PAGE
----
Therapy Pros and Cons
Most commonly, the best first-line therapy for normal-tension glaucoma is the use of a prostaglandin analog or laser trabeculoplasty. The use of a nighttime beta-blocker is ill-advised. Beta blockers lower ocular perfusion pressure, and it's been shown in population-based studies that low ocular perfusion pressure is a risk factor for glaucoma prevalence. Moreover, some studies have found that use of a beta blocker at night in normal-tension glaucoma patients who were under treatment for systemic hypertension was an independent risk factor for visual field progression. So, in general, beta blockers should only be used once-daily, in the morning, in patients with NTG. (We are currently awaiting the results of a recent study comparing the efficacy of timolol b.i.d. and brimonidine 0.2% with respect to visual field stability in patients with NTG.)
Laser trabeculoplasty—either Selective Laser Trabeculoplasty or Argon Laser Trabeculoplasty—has been shown to be effective in patients with NTG. Studies in patients with high pressure POAG suggest that SLT and ALT are equally effective. As far as choosing between them, one could argue that there are theoretical advantages to SLT in terms of less tissue damage and possible repeatability, but the latter has not been proven.
If I felt that a patient would benefit from surgery—meaning that he was a good candidate and had not achieved a low enough pressure using medications and laser—I would perform a trabeculectomy. Of all the current incisional surgical approaches, trabeculectomy is most likely to achieve the low pressures that are generally required to treat this disease. (In my experience, newer surgical approaches like viscocanalostomy are less likely to result in the low IOPs usually required in eyes with NTG.)
Imperfect, but Workable
In the future, advances in our understanding of the causal and protective mechanisms involved in normal-tension glaucoma will undoubtedly increase our ability to successfully treat this disease. Certainly, neuroprotective approaches hold great potential, although attempts to date have not been fruitful. For now, even with our limited understanding and treatment options, most of these patients stand a good chance of avoiding vision loss. The key is catching the disease in its early stages—by dilating and examining the eyes of every patient—and making the most astute treatment choices.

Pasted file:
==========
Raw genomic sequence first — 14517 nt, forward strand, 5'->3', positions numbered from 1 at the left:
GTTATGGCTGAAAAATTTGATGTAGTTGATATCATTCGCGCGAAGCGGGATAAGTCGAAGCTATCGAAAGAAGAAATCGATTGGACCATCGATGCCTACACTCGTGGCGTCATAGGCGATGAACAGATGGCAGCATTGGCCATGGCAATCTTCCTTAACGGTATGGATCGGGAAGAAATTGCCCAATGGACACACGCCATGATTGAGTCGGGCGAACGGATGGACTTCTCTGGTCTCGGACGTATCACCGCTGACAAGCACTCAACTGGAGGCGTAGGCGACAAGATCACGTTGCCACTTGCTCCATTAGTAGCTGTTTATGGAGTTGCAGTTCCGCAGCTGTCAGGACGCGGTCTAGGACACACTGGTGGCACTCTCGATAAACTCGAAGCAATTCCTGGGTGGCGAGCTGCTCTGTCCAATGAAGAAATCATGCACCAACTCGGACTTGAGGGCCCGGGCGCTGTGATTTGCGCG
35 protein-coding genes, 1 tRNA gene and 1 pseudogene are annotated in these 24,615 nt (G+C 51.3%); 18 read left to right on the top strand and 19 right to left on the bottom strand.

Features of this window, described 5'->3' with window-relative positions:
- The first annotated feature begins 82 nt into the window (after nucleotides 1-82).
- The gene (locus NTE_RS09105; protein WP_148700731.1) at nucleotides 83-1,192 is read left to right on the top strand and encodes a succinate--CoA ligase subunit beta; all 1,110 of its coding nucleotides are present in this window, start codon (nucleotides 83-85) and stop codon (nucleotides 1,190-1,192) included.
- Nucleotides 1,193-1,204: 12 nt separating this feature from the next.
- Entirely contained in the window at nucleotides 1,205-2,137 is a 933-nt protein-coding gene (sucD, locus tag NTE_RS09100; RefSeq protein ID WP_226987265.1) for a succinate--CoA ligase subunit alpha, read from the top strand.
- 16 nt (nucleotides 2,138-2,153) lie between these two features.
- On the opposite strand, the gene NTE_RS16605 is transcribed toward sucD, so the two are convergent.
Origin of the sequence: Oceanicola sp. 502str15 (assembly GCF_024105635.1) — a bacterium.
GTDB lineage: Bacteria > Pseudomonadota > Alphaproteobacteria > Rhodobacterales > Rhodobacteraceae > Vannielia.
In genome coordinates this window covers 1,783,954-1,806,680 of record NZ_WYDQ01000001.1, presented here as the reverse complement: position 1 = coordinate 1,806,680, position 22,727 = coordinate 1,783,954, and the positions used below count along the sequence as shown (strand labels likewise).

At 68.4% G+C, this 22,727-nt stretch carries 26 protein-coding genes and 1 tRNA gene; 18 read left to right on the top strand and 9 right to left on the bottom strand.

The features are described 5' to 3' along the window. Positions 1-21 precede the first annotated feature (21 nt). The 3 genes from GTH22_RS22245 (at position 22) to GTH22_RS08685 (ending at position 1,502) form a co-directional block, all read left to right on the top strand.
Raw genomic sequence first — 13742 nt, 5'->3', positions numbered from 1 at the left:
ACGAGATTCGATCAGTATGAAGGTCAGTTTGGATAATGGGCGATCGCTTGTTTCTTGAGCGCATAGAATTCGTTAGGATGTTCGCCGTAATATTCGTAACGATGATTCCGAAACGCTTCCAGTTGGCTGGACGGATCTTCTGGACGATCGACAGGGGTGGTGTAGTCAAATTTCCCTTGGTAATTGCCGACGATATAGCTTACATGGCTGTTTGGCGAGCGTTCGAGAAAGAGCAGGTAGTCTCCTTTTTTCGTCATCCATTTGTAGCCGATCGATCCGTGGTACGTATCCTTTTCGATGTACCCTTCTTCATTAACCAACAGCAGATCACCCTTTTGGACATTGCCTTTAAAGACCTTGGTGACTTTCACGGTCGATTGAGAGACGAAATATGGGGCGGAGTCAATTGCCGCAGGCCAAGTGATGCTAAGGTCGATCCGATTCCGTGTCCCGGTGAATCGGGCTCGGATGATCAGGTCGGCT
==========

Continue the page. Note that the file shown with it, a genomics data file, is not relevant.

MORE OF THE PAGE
Dr. Tanna is assistant professor of ophthalmology and director of the Glaucoma Service at the Feinberg School of Medicine at
1. Collaborative Normal-Tension Glaucoma Study Group: Comparison of glaucomatous progression between untreated patients with normal-tension glaucoma and patients with therapeutically reduced intraocular pressures. Am J Ophthalmol 1998;126:487-497.
2. Collaborative Normal-Tension Glaucoma Study Group: The effectiveness of intraocular pressure reduction in the treatment of normal-tension glaucoma. Am J Ophthalmol 1998;126:495-505.
3. Leske MC, Heijl A, Hussein M, Bengtsson B, Hyman L, Komaroff E. Factors for glaucoma progression and the effect of treatment: The early manifest glaucoma trial. Arch Ophthalmol 2003;121:48-56.